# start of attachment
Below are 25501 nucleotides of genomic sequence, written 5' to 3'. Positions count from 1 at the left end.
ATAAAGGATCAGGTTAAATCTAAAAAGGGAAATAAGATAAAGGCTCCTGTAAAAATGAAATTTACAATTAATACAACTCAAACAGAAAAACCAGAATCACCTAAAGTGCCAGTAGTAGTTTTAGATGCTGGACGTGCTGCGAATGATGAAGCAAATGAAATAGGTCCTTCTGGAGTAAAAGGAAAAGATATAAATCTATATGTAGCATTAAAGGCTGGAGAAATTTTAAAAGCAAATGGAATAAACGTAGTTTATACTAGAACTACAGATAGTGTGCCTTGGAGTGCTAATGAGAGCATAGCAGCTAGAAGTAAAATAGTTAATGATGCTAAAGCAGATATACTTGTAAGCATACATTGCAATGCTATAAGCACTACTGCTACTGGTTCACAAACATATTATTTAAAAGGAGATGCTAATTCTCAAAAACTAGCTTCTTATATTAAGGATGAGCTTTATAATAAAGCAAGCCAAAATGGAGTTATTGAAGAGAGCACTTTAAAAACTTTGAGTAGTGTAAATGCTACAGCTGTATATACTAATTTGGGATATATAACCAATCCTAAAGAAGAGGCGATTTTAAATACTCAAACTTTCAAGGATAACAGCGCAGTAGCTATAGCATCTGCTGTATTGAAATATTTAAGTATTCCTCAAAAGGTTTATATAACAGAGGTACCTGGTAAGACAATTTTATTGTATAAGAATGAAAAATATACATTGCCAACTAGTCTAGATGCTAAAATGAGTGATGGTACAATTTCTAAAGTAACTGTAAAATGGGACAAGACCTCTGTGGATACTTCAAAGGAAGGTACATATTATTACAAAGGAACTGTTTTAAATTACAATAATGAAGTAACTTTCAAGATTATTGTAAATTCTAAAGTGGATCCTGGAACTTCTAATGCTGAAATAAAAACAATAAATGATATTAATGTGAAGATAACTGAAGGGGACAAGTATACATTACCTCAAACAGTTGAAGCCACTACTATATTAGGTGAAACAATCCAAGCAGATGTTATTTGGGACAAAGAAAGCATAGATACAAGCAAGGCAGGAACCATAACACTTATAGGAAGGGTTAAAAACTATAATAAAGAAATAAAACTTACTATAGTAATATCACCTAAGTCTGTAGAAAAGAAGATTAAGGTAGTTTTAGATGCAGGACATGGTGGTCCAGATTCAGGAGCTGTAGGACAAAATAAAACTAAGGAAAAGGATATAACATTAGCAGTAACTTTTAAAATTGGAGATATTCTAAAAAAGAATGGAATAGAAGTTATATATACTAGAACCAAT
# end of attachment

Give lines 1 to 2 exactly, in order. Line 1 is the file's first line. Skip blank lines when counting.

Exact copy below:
Below are 25501 nucleotides of genomic sequence, written 5' to 3'. Positions count from 1 at the left end.
ATAAAGGATCAGGTTAAATCTAAAAAGGGAAATAAGATAAAGGCTCCTGTAAAAATGAAATTTACAATTAATACAACTCAAACAGAAAAACCAGAATCACCTAAAGTGCCAGTAGTAGTTTTAGATGCTGGACGTGCTGCGAATGATGAAGCAAATGAAATAGGTCCTTCTGGAGTAAAAGGAAAAGATATAAATCTATATGTAGCATTAAAGGCTGGAGAAATTTTAAAAGCAAATGGAATAAACGTAGTTTATACTAGAACTACAGATAGTGTGCCTTGGAGTGCTAATGAGAGCATAGCAGCTAGAAGTAAAATAGTTAATGATGCTAAAGCAGATATACTTGTAAGCATACATTGCAATGCTATAAGCACTACTGCTACTGGTTCACAAACATATTATTTAAAAGGAGATGCTAATTCTCAAAAACTAGCTTCTTATATTAAGGATGAGCTTTATAATAAAGCAAGCCAAAATGGAGTTATTGAAGAGAGCACTTTAAAAACTTTGAGTAGTGTAAATGCTACAGCTGTATATACTAATTTGGGATATATAACCAATCCTAAAGAAGAGGCGATTTTAAATACTCAAACTTTCAAGGATAACAGCGCAGTAGCTATAGCATCTGCTGTATTGAAATATTTAAGTATTCCTCAAAAGGTTTATATAACAGAGGTACCTGGTAAGACAATTTTATTGTATAAGAATGAAAAATATACATTGCCAACTAGTCTAGATGCTAAAATGAGTGATGGTACAATTTCTAAAGTAACTGTAAAATGGGACAAGACCTCTGTGGATACTTCAAAGGAAGGTACATATTATTACAAAGGAACTGTTTTAAATTACAATAATGAAGTAACTTTCAAGATTATTGTAAATTCTAAAGTGGATCCTGGAACTTCTAATGCTGAAATAAAAACAATAAATGATATTAATGTGAAGATAACTGAAGGGGACAAGTATACATTACCTCAAACAGTTGAAGCCACTACTATATTAGGTGAAACAATCCAAGCAGATGTTATTTGGGACAAAGAAAGCATAGATACAAGCAAGGCAGGAACCATAACACTTATAGGAAGGGTTAAAAACTATAATAAAGAAATAAAACTTACTATAGTAATATCACCTAAGTCTGTAGAAAAGAAGATTAAGGTAGTTTTAGATGCAGGACATGGTGGTCCAGATTCAGGAGCTGTAGGACAAAATAAAACTAAGGAAAAGGATATAACATTAGCAGTAACTTTTAAAATTGGAGATATTCTAAAAAAGAATGGAATAGAAGTTATATATACTAGAACCAAT